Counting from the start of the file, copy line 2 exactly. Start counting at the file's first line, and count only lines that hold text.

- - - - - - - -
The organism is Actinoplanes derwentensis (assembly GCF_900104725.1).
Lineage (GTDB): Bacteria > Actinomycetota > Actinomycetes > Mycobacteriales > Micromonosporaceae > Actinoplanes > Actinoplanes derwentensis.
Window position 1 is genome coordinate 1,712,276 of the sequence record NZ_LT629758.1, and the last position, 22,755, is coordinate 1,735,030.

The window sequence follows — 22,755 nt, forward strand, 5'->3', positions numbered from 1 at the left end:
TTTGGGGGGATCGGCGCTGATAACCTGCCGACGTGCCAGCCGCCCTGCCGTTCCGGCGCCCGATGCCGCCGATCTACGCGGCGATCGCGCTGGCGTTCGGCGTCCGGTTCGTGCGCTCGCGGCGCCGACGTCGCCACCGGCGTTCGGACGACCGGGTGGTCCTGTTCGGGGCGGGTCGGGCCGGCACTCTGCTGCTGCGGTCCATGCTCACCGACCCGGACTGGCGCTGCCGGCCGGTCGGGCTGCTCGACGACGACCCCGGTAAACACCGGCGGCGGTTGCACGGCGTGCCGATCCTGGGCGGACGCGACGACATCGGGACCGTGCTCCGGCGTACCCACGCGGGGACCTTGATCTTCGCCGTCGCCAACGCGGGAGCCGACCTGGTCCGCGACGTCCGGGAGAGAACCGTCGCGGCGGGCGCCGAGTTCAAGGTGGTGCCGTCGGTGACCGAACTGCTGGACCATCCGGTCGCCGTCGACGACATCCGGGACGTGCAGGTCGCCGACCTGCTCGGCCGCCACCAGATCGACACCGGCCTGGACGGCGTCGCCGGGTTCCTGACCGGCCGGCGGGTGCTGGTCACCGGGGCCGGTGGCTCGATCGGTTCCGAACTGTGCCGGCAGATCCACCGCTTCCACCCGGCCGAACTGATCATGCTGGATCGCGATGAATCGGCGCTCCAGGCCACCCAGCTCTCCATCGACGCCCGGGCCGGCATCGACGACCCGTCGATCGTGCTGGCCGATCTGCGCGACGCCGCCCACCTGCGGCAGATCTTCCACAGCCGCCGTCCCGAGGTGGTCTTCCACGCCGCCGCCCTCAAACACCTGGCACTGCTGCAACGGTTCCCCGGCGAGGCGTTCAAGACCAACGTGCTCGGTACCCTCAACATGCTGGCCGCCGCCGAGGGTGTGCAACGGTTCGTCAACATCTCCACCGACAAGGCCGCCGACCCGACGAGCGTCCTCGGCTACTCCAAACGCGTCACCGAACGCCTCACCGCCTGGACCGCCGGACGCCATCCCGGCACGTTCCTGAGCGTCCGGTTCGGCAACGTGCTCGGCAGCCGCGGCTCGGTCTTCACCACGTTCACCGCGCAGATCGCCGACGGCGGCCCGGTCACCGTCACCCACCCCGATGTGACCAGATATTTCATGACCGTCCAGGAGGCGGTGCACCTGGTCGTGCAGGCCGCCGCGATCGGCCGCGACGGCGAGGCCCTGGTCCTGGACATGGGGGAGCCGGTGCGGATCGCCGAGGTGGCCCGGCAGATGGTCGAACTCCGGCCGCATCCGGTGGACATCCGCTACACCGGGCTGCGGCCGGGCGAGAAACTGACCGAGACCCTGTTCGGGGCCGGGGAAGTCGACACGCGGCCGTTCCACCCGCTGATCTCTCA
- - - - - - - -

Lineage (GTDB): Bacteria > Actinomycetota > Actinomycetes > Mycobacteriales > Micromonosporaceae > Actinoplanes > Actinoplanes derwentensis.